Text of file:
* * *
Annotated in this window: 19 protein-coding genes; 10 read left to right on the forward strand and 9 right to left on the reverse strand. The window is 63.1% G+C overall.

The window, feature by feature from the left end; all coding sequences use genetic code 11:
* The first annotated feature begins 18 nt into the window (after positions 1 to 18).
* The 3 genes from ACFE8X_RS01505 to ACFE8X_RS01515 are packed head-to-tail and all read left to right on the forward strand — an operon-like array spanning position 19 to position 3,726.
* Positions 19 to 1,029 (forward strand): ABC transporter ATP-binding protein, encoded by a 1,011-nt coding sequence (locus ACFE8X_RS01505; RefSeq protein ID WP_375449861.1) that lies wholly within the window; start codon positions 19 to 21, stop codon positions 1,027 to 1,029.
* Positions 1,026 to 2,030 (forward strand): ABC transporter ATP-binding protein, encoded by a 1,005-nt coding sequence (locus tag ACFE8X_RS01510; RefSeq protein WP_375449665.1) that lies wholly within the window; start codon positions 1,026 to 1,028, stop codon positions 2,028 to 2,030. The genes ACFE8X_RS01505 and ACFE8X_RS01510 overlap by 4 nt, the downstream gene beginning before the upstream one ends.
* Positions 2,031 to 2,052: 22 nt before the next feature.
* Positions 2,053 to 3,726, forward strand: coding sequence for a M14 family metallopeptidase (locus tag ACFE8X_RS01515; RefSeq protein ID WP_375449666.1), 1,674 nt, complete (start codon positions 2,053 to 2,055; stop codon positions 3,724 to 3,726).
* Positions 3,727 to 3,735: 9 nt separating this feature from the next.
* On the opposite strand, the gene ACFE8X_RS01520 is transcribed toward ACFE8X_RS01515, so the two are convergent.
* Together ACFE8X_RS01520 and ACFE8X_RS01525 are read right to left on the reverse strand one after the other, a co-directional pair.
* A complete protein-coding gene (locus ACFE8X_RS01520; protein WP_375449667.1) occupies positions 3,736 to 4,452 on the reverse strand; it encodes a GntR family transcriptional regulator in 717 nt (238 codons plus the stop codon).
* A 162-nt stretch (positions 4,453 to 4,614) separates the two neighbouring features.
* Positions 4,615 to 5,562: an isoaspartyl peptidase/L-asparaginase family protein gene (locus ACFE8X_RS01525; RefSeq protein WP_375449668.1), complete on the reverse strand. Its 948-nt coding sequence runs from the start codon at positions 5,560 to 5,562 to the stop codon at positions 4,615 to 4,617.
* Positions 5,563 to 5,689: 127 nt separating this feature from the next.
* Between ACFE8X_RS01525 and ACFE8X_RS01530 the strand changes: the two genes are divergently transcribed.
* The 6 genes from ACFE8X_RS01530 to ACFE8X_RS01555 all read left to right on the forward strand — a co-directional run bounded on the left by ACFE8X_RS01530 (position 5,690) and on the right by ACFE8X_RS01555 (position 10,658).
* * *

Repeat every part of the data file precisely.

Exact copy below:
Annotated in this window: 19 protein-coding genes; 10 read left to right on the forward strand and 9 right to left on the reverse strand. The window is 63.1% G+C overall.

The window, feature by feature from the left end; all coding sequences use genetic code 11:
* The first annotated feature begins 18 nt into the window (after positions 1 to 18).
* The 3 genes from ACFE8X_RS01505 to ACFE8X_RS01515 are packed head-to-tail and all read left to right on the forward strand — an operon-like array spanning position 19 to position 3,726.
* Positions 19 to 1,029 (forward strand): ABC transporter ATP-binding protein, encoded by a 1,011-nt coding sequence (locus ACFE8X_RS01505; RefSeq protein ID WP_375449861.1) that lies wholly within the window; start codon positions 19 to 21, stop codon positions 1,027 to 1,029.
* Positions 1,026 to 2,030 (forward strand): ABC transporter ATP-binding protein, encoded by a 1,005-nt coding sequence (locus tag ACFE8X_RS01510; RefSeq protein WP_375449665.1) that lies wholly within the window; start codon positions 1,026 to 1,028, stop codon positions 2,028 to 2,030. The genes ACFE8X_RS01505 and ACFE8X_RS01510 overlap by 4 nt, the downstream gene beginning before the upstream one ends.
* Positions 2,031 to 2,052: 22 nt before the next feature.
* Positions 2,053 to 3,726, forward strand: coding sequence for a M14 family metallopeptidase (locus tag ACFE8X_RS01515; RefSeq protein ID WP_375449666.1), 1,674 nt, complete (start codon positions 2,053 to 2,055; stop codon positions 3,724 to 3,726).
* Positions 3,727 to 3,735: 9 nt separating this feature from the next.
* On the opposite strand, the gene ACFE8X_RS01520 is transcribed toward ACFE8X_RS01515, so the two are convergent.
* Together ACFE8X_RS01520 and ACFE8X_RS01525 are read right to left on the reverse strand one after the other, a co-directional pair.
* A complete protein-coding gene (locus ACFE8X_RS01520; protein WP_375449667.1) occupies positions 3,736 to 4,452 on the reverse strand; it encodes a GntR family transcriptional regulator in 717 nt (238 codons plus the stop codon).
* A 162-nt stretch (positions 4,453 to 4,614) separates the two neighbouring features.
* Positions 4,615 to 5,562: an isoaspartyl peptidase/L-asparaginase family protein gene (locus ACFE8X_RS01525; RefSeq protein WP_375449668.1), complete on the reverse strand. Its 948-nt coding sequence runs from the start codon at positions 5,560 to 5,562 to the stop codon at positions 4,615 to 4,617.
* Positions 5,563 to 5,689: 127 nt separating this feature from the next.
* Between ACFE8X_RS01525 and ACFE8X_RS01530 the strand changes: the two genes are divergently transcribed.
* The 6 genes from ACFE8X_RS01530 to ACFE8X_RS01555 all read left to right on the forward strand — a co-directional run bounded on the left by ACFE8X_RS01530 (position 5,690) and on the right by ACFE8X_RS01555 (position 10,658).